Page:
Higher Learning

About a month ago readers were outraged to learn about the hate campaign targeting women at the University of Waterloo. A good deal of my own shock came from a naive assumption–proven wrong on a regular basis, mind you–that the university is a bastion of enlightenment. Or at least a place that people come to work towards higher learning. But what does “higher learning” mean? According to he UN International Covenant on Economic, Social, and Cultural Rights, “higher education” is education that “shall be made equally accessible to all, on the basis of capacity, by every appropriate means, and in particular by the progressive introduction of free education.”

The term “higher learning” conjures two images for me, and they are both spatially-oriented. Firstly I imagine it as a place that facilitates the coming together of people from diverse backgrounds and experiences for the purpose of thinking in an open, discursive fashion. Secondly, I think of the 1995 film of the same name. If you haven’t seen it the film depicts a year in the lives of students at an unidentified American university. It didn’t shy away from depicting the insidious sides of a university. Rape, racism, homophobia, violence, and harassment were all depicted plainly. Not the subtlety required of great film making, perhaps, but the film made an impression on me. The spaces of higher learning need constant work, self-reflexivity, and care.

Still, the overwhelming and popular imagination (based on my experience and not research) is that the academy is a space of higher learning in the first sense. And when it isn’t working, it is–or should be–a place where due process is upheld, right?

Wrong. I admit I don’t generally keep track of what is happening at the Ivies, but the goings on at Yale over the past few weeks and, really, years, have caught my attention. Here’s a few highlights: In 2004 Naomi Wolf wrote an article for New York Magazine about her sexual harassment by the infamous H.B. While I certainly don’t agree with a lot of what Wolf writes, I am grateful for her very public consideration of what harassment did to her self confidence as a student. Just this past week the Department of Education’s Office for Civil Rights went public with its intent to open an investigation into Yale’s “its failure to eliminate a hostile sexual environment on campus, in violation of Title IX.” According to several news sources the legal complaint includes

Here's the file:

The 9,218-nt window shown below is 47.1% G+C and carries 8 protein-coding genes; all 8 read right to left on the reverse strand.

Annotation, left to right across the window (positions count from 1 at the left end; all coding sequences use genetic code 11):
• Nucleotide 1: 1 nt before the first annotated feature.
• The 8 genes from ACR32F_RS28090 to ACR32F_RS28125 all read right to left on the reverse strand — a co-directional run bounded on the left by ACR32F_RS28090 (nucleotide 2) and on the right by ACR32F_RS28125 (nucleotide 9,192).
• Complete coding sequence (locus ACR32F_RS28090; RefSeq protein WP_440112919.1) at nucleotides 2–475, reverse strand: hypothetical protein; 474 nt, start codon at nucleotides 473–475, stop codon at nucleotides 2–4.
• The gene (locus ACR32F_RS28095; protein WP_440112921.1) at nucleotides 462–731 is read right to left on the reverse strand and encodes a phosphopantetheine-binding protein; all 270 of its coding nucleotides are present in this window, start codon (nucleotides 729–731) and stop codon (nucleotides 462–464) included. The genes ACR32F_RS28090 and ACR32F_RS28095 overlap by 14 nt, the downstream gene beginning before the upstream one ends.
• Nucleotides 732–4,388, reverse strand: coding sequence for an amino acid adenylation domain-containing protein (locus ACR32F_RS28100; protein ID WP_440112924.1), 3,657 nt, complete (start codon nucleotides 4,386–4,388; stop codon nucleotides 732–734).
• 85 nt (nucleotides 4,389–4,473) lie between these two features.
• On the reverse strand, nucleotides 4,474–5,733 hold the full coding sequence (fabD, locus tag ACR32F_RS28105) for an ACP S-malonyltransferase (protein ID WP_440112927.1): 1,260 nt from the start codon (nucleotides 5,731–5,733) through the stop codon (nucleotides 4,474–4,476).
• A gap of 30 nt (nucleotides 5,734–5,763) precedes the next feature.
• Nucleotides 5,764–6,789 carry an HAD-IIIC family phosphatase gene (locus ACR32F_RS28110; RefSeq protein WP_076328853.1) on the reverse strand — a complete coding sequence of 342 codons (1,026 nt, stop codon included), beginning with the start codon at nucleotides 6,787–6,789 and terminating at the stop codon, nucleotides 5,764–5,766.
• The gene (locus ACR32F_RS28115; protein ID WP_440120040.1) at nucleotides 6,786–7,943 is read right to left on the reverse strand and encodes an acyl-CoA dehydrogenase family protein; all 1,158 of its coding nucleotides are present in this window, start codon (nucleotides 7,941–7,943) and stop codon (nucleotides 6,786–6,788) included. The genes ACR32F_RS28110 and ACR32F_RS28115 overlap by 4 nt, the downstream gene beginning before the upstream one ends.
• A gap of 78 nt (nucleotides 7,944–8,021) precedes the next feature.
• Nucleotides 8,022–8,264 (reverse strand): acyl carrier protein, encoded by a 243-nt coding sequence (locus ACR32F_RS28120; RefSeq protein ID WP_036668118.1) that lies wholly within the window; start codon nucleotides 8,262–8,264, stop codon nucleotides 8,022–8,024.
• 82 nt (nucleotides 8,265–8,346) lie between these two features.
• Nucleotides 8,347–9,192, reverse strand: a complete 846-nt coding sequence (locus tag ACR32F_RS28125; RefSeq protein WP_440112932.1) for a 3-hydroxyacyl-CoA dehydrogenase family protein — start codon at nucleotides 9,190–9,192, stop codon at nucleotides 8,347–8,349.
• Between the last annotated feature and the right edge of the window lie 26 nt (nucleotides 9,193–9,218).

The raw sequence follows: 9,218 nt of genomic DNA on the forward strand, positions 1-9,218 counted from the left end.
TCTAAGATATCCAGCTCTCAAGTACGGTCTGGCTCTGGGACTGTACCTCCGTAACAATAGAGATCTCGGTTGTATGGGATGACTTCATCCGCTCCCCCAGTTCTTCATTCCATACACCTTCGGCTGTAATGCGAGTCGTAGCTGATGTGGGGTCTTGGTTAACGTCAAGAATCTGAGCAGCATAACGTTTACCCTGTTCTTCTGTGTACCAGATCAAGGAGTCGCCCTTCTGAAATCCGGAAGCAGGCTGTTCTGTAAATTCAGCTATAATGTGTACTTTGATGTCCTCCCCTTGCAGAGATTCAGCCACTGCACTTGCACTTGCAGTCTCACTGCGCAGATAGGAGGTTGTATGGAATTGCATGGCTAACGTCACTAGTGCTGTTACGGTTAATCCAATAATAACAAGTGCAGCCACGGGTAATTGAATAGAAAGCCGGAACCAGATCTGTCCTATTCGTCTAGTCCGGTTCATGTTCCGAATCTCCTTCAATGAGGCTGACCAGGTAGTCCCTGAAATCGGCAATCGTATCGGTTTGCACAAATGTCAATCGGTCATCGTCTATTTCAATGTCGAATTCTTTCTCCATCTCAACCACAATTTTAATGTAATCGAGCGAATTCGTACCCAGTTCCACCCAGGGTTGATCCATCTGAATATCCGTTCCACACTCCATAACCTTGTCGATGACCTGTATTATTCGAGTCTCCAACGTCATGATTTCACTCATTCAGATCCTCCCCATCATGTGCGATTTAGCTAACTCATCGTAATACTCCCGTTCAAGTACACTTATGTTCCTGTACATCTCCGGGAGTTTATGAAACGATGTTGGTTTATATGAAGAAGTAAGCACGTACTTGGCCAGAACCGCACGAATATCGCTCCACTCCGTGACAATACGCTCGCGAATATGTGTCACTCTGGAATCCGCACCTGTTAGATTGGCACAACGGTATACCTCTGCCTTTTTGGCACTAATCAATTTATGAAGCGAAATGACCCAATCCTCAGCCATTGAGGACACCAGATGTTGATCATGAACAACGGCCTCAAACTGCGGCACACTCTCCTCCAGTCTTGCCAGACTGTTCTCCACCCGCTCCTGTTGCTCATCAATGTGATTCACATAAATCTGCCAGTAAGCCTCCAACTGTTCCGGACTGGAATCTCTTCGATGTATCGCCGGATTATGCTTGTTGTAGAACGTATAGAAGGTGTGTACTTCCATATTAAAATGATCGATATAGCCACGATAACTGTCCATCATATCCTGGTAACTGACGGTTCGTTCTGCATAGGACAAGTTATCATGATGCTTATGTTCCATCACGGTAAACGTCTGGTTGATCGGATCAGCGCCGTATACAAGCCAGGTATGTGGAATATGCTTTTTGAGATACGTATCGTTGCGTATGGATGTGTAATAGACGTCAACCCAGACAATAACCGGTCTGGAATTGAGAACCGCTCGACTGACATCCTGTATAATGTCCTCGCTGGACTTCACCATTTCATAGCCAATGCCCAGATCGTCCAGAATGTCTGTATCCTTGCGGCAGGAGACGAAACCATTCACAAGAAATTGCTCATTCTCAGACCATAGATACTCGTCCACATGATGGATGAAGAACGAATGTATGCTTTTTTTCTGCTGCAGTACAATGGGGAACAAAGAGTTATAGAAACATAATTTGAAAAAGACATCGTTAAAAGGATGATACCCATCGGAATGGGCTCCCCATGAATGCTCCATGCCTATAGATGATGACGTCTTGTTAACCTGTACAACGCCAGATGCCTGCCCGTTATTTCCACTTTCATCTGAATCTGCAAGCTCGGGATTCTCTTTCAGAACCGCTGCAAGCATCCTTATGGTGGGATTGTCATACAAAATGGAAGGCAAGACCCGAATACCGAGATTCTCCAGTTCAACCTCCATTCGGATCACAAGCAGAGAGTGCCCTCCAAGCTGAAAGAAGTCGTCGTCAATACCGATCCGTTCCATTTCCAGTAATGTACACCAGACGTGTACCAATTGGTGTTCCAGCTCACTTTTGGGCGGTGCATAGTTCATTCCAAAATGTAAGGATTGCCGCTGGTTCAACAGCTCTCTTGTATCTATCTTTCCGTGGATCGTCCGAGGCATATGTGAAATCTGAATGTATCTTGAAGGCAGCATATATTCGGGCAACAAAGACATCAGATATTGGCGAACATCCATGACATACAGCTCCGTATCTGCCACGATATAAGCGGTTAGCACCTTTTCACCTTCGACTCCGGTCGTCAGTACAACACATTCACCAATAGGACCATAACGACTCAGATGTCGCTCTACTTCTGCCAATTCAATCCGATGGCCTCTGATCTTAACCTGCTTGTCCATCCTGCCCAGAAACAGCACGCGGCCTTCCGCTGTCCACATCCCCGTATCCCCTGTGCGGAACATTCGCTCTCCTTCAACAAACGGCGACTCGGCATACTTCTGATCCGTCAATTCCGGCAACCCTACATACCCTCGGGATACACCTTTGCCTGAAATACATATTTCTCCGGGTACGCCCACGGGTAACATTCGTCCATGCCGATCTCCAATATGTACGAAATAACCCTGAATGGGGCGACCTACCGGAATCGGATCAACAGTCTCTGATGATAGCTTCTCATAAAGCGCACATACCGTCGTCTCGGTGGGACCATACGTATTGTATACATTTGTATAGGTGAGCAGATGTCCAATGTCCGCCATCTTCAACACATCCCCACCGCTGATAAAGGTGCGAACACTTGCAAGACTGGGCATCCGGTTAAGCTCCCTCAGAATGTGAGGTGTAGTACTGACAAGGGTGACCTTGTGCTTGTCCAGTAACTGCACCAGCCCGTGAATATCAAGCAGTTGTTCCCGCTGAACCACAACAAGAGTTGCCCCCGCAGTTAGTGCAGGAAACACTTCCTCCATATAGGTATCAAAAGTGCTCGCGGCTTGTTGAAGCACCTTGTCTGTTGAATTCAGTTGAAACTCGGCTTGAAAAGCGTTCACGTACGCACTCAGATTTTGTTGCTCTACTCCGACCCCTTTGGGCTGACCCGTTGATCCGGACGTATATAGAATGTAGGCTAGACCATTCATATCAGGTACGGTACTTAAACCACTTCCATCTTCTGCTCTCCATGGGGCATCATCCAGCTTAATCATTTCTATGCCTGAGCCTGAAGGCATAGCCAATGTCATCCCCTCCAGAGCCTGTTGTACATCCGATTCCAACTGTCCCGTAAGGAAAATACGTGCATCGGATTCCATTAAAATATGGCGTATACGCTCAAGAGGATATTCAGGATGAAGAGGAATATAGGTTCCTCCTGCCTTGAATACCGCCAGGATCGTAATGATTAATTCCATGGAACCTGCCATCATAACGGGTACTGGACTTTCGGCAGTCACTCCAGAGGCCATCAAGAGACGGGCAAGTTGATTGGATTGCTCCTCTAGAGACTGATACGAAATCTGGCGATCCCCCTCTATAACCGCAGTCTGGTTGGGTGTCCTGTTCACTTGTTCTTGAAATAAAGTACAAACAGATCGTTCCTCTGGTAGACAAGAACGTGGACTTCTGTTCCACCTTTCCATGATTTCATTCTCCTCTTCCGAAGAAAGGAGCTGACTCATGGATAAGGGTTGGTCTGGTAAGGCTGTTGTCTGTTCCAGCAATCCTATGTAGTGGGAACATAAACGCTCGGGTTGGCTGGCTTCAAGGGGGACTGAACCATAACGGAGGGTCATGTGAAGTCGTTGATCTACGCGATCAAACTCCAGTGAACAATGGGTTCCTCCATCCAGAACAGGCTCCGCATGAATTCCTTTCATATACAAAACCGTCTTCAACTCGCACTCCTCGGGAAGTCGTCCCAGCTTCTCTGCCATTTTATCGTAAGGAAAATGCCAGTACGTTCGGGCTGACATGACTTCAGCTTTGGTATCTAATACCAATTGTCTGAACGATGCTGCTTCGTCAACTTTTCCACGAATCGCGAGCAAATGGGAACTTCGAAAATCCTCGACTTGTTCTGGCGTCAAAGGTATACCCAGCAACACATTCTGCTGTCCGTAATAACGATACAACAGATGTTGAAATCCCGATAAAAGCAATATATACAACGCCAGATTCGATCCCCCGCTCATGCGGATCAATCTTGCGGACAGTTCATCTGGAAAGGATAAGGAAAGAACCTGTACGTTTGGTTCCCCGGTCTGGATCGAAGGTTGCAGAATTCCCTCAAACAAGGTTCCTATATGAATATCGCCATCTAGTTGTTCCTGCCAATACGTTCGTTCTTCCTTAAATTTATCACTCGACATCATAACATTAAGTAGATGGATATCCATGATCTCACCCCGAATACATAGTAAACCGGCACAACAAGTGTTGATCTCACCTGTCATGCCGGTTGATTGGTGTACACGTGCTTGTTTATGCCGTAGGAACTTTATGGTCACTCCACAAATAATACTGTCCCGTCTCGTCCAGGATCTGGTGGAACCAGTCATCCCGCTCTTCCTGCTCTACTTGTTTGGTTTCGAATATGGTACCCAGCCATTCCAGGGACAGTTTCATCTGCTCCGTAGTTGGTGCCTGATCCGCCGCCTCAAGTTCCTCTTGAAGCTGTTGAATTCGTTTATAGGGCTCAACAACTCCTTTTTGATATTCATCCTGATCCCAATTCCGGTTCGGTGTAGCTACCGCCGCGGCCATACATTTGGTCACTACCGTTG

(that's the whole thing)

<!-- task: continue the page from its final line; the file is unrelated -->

The complaint includes personal accounts from five students, along with descriptions of these well-publicized incidents:

  • Delta Kappa Epsilon pledges chanting “No means yes! Yes means anal!” on campus in October 2010.
  • A September 2009 “Preseason Scouting Report” email, which was written and circulated by a group of male students. The email ranked 53 freshman women in the order of how many beers it would take to have sex with them.
  • Pledges from Zeta Psi surrounding the entrance to the Yale Women’s Center in January 2008 with signs that said “We Love Yale Sluts.”
  • Fraternity members stealing t-shirts inscribed with accounts of sexual assaults from the Clothesline Project in 2005.

What can we learn about one example of what is clearly a decades-long failure at only one space for higher learning? We can keep lists, and for the record I mean all of us because women are by no means the only group subject to harassment and violence. Further, since Heather’s pithy post on the ways in which jargon obscures meaning I’ve found myself thinking about some of the terms that circulate in the academy. Some of the news articles circulating refer to the “alleged misogyny” that occurred on campus. Alleged? We can create space for frank dialogue about systemic injustice. Finally, though I hold on to the hope that the spaces and places of higher learning will become the ‘equally accessible’ spaces of rigorous intellectual exchange they can be–and often are–we need to take note of examples like the current issues happening south of the border, and remain mindful that there is still much work to be done for all of us.